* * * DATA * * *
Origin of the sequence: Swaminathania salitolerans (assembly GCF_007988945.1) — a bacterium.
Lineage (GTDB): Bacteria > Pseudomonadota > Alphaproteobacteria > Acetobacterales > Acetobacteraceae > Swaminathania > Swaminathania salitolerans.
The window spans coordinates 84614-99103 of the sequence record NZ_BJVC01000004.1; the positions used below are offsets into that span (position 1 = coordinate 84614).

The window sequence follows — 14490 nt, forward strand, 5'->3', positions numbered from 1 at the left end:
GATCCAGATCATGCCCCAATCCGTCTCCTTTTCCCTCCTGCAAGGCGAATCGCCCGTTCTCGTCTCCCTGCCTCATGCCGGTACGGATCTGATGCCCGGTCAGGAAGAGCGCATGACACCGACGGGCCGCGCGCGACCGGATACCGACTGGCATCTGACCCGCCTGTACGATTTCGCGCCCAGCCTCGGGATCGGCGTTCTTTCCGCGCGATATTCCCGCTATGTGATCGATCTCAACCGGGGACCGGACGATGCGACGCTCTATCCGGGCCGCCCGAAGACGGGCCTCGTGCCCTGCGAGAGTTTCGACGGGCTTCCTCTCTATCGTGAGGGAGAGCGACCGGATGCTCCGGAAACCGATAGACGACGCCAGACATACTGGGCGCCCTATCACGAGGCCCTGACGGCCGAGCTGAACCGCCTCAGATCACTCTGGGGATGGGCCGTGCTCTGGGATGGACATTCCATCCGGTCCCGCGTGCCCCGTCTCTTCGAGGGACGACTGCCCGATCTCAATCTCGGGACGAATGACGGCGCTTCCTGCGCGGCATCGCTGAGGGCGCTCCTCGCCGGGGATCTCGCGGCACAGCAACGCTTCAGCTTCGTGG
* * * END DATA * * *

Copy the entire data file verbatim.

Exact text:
Origin of the sequence: Swaminathania salitolerans (assembly GCF_007988945.1) — a bacterium.
Lineage (GTDB): Bacteria > Pseudomonadota > Alphaproteobacteria > Acetobacterales > Acetobacteraceae > Swaminathania > Swaminathania salitolerans.
The window spans coordinates 84614-99103 of the sequence record NZ_BJVC01000004.1; the positions used below are offsets into that span (position 1 = coordinate 84614).

The window sequence follows — 14490 nt, forward strand, 5'->3', positions numbered from 1 at the left end:
GATCCAGATCATGCCCCAATCCGTCTCCTTTTCCCTCCTGCAAGGCGAATCGCCCGTTCTCGTCTCCCTGCCTCATGCCGGTACGGATCTGATGCCCGGTCAGGAAGAGCGCATGACACCGACGGGCCGCGCGCGACCGGATACCGACTGGCATCTGACCCGCCTGTACGATTTCGCGCCCAGCCTCGGGATCGGCGTTCTTTCCGCGCGATATTCCCGCTATGTGATCGATCTCAACCGGGGACCGGACGATGCGACGCTCTATCCGGGCCGCCCGAAGACGGGCCTCGTGCCCTGCGAGAGTTTCGACGGGCTTCCTCTCTATCGTGAGGGAGAGCGACCGGATGCTCCGGAAACCGATAGACGACGCCAGACATACTGGGCGCCCTATCACGAGGCCCTGACGGCCGAGCTGAACCGCCTCAGATCACTCTGGGGATGGGCCGTGCTCTGGGATGGACATTCCATCCGGTCCCGCGTGCCCCGTCTCTTCGAGGGACGACTGCCCGATCTCAATCTCGGGACGAATGACGGCGCTTCCTGCGCGGCATCGCTGAGGGCGCTCCTCGCCGGGGATCTCGCGGCACAGCAACGCTTCAGCTTCGTGG